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Monday, September 19, 2022

Did the author write this book just for me?

September field, Leelanau County

Ah, September! It can really break your heart, can’t it? And so can books, even – maybe especially – the ones we love most. 


In my high school French classes, every year the teacher (different teacher, different years) urged us to read The Little Prince. It was like English teachers urging us to read (actually, this latter book was assigned reading, and I still skipped it) The Red Badge of Courage, but I was the quiet rebel in the back of the room, resisting what seemed like such common coin. If everyone read it, I didn’t want to. I wanted to discover my own books, thank you very much! Eventually, years later, I finally picked up The Little Prince and couldn’t believe I’d denied myself such an exquisite gift for so long. 


Sometimes I called my late husband, the Artist, “the little prince.” He was an only child, after all, adored and indulged by his doting mother, who was quite thoroughly “wrapped around his little finger,” as the old, trite saying goes. The youngest in his generation of cousins, many of whom were already teenagers when he was born, he was doted upon by those girls, too. Their real, live little doll! He learned quickly that charm was a winning formula, as in the church pageant when he had failed to learn his Bible verse and stood on stage grinning and twirling his new tie and saying to the congregation (instead of the assigned Bible verse), “See what I got for Christmas?” They loved it! So I would tell him that he was “the little prince” or, alternatively, “Fate’s little darling.” Not that the life of my Artist or any artist is ever be financially easy, but he knew what really mattered, and he drew love to him, always. His gift for friendship and for conversations on important topics (see again The Little Prince) made him unforgettable.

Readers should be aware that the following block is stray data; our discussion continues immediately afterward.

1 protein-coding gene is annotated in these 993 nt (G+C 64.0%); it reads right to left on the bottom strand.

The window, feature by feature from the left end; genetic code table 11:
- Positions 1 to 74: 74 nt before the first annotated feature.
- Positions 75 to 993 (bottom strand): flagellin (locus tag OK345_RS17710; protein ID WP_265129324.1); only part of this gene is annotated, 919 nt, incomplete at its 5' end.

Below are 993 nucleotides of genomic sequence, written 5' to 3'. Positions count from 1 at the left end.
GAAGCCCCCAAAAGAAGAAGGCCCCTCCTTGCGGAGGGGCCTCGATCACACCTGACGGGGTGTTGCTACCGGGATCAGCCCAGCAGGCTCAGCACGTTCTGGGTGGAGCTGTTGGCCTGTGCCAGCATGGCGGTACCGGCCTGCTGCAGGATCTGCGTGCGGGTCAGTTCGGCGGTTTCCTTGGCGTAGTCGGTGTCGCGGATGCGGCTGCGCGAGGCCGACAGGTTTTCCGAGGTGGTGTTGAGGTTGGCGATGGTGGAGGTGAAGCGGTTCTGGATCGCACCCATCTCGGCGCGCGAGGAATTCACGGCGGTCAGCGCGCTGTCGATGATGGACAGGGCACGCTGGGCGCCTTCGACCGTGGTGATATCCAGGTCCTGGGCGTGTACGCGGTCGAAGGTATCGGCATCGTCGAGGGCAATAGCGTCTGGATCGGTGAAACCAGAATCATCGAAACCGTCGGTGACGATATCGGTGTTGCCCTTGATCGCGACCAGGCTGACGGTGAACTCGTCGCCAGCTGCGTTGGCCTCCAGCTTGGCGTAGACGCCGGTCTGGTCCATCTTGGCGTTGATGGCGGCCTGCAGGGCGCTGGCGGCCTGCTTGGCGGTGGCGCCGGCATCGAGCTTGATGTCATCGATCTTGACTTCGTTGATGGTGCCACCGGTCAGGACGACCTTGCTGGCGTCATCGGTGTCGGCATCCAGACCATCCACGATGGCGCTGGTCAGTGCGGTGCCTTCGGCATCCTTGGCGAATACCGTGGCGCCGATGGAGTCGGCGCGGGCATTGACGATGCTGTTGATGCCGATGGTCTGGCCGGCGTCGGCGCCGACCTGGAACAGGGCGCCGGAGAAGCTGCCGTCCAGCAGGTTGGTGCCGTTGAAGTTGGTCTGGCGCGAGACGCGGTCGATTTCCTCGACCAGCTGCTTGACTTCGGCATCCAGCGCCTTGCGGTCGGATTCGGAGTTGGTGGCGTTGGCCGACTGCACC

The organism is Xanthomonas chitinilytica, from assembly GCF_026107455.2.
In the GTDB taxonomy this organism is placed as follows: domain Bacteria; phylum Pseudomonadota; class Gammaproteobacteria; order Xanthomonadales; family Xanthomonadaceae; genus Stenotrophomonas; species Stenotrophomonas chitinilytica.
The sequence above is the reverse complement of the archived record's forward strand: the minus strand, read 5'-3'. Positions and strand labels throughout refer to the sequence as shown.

Last winter in our mountain cabin, I handed David an English translation of the St.-Exupéry classic, and he had time to read enough of the first few pages, before another hospital trip intervened, so he could understand why I thought he was that little prince, as well as a little prince – and why I had felt like that little prince myself reading it and why he and I were so drawn to each other and so happy together. The pilot gave up his dream of becoming a painter, but the Artist never did, despite countless material sacrifices necessary to gain the dream's reality. But a drive from Kalamazoo to Galesburg for thrift shopping and coffee with him was, I told one of his friends years ago, more wonderful, I'm sure, than some people's trips to Paris: Our conversations could be adventures in themselves.

Conversations – about things that mattered! And that laughter! I have stars that laugh!

Whenever I said "asters," he would say, "Lady Astor's horse."

When Lynne Rae Perkins’s book about squirrels having adventures was published, the Artist was amused to hear me recommending it to adults until one day he happened into the bookstore while I was reading aloud from Nuts to You! “Is that the squirrel story you were talking about?” he asked. Of course he got it! Can you think for a moment that he wouldn't have?


No wonder, then, that I would think of him while reading Violet & Jobie in the Wild. (Actually, it’s no wonder that I think of him whatever I do, is it?) What I didn’t expect were all the accumulating passages and similarities in Violet’s story and mine the further I got into the story. I'll share just three with you.


When Zolian recounts to Violet his flight in the owl’s talons, immediately I thought of the Artist’s flight by helicopter from Willcox, Arizona, to a larger hospital in the Phoenix area. He said of that flight, still thrilled the next day, “It was transcendent!” and when I think of it now, I think, He had that -- and loved it!